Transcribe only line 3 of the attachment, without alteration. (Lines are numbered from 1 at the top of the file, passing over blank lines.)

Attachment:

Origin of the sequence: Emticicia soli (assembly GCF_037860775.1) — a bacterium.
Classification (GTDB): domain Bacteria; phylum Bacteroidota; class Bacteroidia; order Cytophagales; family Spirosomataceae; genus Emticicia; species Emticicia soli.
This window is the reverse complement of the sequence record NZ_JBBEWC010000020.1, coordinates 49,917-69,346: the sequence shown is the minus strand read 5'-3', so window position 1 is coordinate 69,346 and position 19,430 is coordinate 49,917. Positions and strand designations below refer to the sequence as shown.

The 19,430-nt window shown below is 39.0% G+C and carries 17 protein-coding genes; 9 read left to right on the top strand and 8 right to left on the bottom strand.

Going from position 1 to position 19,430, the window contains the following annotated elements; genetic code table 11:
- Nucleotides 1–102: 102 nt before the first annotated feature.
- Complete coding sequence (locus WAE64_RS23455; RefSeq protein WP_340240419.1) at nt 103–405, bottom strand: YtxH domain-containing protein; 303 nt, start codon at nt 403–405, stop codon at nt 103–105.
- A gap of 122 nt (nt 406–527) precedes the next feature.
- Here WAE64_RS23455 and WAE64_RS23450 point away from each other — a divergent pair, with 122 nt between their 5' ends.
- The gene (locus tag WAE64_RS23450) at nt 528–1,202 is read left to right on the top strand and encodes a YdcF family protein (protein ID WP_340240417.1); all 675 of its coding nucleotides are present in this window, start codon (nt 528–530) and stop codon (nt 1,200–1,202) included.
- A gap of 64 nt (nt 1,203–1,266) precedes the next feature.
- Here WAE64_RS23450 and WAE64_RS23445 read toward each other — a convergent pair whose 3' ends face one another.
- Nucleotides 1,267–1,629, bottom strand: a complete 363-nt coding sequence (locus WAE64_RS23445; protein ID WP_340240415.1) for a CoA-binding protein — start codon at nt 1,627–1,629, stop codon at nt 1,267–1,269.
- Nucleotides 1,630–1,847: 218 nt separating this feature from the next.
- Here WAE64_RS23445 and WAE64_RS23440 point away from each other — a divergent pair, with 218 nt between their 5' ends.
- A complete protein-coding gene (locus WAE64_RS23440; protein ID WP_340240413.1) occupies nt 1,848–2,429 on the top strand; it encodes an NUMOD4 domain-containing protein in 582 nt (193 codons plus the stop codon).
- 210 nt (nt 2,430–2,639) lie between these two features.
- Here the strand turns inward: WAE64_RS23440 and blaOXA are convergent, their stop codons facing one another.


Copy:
This window is the reverse complement of the sequence record NZ_JBBEWC010000020.1, coordinates 49,917-69,346: the sequence shown is the minus strand read 5'-3', so window position 1 is coordinate 69,346 and position 19,430 is coordinate 49,917. Positions and strand designations below refer to the sequence as shown.